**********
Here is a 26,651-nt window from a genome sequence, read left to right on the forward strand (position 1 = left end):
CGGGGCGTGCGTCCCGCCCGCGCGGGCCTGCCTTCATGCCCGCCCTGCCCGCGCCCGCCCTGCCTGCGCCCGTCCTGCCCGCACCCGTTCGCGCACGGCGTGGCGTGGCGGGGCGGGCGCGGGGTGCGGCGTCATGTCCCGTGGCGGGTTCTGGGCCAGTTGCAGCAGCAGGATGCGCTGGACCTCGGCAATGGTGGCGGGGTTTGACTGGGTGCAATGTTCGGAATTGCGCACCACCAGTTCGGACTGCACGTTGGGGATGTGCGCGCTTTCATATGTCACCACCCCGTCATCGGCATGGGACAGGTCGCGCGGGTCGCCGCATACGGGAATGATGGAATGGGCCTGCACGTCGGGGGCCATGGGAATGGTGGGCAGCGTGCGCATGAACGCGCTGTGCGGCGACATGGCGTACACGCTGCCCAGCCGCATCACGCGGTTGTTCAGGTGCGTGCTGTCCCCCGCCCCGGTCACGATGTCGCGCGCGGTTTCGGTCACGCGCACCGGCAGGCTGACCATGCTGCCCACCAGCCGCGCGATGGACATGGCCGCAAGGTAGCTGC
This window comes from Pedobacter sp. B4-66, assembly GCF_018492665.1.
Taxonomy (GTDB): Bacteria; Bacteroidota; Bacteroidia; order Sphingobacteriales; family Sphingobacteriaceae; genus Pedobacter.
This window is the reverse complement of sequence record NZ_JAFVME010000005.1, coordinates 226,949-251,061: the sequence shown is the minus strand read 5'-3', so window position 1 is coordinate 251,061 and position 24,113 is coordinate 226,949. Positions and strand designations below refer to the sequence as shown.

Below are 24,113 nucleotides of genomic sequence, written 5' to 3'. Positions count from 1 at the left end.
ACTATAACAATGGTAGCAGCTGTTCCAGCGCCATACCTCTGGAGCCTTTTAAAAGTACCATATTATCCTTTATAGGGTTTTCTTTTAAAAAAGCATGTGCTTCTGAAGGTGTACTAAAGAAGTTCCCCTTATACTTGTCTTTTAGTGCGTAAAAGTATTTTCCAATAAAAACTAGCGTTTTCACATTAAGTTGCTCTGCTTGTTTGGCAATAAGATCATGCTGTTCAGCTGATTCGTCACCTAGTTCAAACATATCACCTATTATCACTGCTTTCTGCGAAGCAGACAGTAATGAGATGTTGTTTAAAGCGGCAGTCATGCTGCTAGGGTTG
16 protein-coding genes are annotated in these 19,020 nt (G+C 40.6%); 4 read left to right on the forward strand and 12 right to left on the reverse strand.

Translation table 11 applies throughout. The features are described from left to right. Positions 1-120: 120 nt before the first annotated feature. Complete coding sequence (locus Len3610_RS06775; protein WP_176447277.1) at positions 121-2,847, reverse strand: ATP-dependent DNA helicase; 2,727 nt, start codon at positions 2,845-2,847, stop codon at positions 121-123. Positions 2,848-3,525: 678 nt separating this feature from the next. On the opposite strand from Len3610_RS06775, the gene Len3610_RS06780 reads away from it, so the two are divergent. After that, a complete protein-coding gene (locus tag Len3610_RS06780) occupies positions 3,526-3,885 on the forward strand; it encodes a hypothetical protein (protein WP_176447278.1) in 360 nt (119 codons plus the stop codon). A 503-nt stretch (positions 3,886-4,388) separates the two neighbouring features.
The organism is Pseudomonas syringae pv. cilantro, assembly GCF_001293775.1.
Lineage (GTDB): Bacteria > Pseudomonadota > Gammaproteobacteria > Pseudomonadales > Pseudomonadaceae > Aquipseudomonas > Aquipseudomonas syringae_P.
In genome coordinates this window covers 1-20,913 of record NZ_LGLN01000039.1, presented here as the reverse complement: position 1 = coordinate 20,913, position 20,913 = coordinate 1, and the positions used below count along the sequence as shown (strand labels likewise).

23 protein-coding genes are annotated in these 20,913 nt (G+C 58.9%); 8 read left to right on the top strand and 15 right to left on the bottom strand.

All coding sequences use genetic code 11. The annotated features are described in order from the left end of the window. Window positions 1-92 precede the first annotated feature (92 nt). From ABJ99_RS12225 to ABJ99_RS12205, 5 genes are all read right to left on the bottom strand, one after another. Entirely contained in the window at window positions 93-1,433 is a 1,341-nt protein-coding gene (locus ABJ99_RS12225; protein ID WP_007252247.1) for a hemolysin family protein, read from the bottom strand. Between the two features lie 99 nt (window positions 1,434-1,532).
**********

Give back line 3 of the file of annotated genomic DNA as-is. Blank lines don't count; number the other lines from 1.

This window comes from Pedobacter sp. B4-66, assembly GCF_018492665.1.